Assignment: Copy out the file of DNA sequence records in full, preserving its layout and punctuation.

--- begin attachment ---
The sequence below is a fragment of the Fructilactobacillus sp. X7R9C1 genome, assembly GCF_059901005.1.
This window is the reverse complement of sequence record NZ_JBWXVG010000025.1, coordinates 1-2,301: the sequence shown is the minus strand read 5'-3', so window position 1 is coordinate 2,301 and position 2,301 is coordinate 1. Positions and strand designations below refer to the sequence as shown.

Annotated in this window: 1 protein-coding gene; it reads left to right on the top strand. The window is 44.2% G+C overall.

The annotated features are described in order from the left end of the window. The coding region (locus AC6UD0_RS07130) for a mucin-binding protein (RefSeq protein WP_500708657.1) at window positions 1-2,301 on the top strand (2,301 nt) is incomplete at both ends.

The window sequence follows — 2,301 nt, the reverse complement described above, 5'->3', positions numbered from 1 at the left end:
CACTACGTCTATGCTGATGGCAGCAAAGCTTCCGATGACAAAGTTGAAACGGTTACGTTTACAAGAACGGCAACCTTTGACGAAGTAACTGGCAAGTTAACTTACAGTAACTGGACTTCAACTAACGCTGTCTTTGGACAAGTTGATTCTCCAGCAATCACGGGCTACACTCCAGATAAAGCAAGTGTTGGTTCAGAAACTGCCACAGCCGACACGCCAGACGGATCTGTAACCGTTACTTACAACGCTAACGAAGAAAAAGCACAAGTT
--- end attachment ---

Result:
The sequence below is a fragment of the Fructilactobacillus sp. X7R9C1 genome, assembly GCF_059901005.1.
This window is the reverse complement of sequence record NZ_JBWXVG010000025.1, coordinates 1-2,301: the sequence shown is the minus strand read 5'-3', so window position 1 is coordinate 2,301 and position 2,301 is coordinate 1. Positions and strand designations below refer to the sequence as shown.

Annotated in this window: 1 protein-coding gene; it reads left to right on the top strand. The window is 44.2% G+C overall.

The annotated features are described in order from the left end of the window. The coding region (locus AC6UD0_RS07130) for a mucin-binding protein (RefSeq protein WP_500708657.1) at window positions 1-2,301 on the top strand (2,301 nt) is incomplete at both ends.

The window sequence follows — 2,301 nt, the reverse complement described above, 5'->3', positions numbered from 1 at the left end:
CACTACGTCTATGCTGATGGCAGCAAAGCTTCCGATGACAAAGTTGAAACGGTTACGTTTACAAGAACGGCAACCTTTGACGAAGTAACTGGCAAGTTAACTTACAGTAACTGGACTTCAACTAACGCTGTCTTTGGACAAGTTGATTCTCCAGCAATCACGGGCTACACTCCAGATAAAGCAAGTGTTGGTTCAGAAACTGCCACAGCCGACACGCCAGACGGATCTGTAACCGTTACTTACAACGCTAACGAAGAAAAAGCACAAGTT